The Muslim Brotherhood on Friday said its candidate in Egypt's presidential poll had won through to a run-off next month against ex-air force chief and prime minister Ahmed Shafiq.
"It is clear that the run-off will be between (the Brotherhood's) Mohamed Mursi and Ahmed Shafiq," a Brotherhood official told reporters.
The election marks a crucial step in Egypt's messy and often bloody transition to democracy, overseen by a military junta that has pledged to hand power to a new president by July 1.
However, the second round of voting – slated for June 16 and 17– also threatens further turbulence.
Opponents of Shafiq – deposed leader Hosni Mubarak's last prime minister – have vowed to take to the streets if he is elected.
But Shafiq's supporters say his military background offers reassurance that he can restore order on the streets, a major demand of the population 15 months after Mubarak's ouster.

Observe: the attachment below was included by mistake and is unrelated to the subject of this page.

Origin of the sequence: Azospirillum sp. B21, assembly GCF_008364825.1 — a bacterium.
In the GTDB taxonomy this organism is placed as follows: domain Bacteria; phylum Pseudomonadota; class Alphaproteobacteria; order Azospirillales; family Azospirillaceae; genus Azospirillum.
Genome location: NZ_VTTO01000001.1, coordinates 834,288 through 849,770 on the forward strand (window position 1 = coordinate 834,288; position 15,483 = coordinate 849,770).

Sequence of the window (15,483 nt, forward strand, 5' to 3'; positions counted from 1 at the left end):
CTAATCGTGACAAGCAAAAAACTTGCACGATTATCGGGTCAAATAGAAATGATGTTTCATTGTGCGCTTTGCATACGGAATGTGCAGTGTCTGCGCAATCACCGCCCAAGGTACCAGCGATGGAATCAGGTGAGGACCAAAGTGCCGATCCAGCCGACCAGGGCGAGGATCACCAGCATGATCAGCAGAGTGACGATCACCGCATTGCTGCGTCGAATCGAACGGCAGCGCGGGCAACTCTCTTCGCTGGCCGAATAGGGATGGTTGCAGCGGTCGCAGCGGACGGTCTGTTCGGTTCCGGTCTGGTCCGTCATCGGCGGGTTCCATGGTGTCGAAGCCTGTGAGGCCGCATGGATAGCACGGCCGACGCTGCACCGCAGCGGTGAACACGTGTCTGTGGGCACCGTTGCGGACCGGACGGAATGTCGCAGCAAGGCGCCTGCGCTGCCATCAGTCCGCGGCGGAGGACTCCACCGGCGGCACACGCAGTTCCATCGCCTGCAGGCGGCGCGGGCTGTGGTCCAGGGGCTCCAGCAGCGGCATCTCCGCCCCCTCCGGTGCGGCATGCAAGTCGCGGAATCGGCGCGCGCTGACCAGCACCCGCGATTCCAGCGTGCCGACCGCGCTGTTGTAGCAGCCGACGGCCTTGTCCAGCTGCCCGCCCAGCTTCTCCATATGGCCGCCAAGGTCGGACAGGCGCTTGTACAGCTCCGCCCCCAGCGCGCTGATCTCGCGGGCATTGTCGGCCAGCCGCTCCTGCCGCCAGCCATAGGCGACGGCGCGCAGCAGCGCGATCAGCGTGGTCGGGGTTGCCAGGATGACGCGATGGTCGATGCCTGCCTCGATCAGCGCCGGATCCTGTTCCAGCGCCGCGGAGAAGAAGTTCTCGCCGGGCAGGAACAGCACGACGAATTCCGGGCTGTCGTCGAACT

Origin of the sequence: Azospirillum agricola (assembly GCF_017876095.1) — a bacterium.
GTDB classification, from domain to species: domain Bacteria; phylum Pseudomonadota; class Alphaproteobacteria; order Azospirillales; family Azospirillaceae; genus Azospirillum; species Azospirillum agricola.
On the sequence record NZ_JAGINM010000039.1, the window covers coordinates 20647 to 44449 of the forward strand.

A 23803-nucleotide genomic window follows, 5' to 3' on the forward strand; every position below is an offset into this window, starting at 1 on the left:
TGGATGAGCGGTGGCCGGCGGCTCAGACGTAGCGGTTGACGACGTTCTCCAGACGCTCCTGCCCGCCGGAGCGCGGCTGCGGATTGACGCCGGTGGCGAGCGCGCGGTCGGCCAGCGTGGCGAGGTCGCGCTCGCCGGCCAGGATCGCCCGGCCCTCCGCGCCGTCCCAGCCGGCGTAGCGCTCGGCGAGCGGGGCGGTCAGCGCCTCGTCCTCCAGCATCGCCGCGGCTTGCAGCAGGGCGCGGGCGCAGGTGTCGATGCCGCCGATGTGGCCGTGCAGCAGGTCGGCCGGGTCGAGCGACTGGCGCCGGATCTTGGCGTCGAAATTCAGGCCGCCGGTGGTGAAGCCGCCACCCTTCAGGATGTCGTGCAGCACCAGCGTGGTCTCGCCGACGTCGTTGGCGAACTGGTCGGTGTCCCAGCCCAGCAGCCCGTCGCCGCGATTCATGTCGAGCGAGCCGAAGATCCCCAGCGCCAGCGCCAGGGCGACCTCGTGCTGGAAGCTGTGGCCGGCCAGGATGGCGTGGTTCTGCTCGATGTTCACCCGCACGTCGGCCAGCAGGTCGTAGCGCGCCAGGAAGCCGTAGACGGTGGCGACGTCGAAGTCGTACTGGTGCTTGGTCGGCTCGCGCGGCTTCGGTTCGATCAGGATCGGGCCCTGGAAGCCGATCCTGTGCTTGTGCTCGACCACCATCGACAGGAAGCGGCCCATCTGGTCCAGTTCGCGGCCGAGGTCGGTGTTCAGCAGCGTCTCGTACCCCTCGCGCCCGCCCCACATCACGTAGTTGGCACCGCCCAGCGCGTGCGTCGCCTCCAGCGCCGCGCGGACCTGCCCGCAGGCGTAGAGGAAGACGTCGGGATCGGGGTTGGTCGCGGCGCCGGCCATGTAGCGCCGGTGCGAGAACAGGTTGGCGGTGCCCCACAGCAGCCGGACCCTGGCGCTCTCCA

A Shafiq presidency would also mean smoother relations between the head of state and the powerful military, which is reluctant to cede power.
That in itself underlines another potential emotional lever that could lead to violence, as it puts the rising Muslim Brotherhood in direct competition with the interests of Egypt's powerful military.
The Brotherhood has announced it will launch a campaign "to galvanize Islamists and Egyptian voters to face the bloc of the 'feloul,'" a scornful Arabic term for "remnants" of Mubarak's order.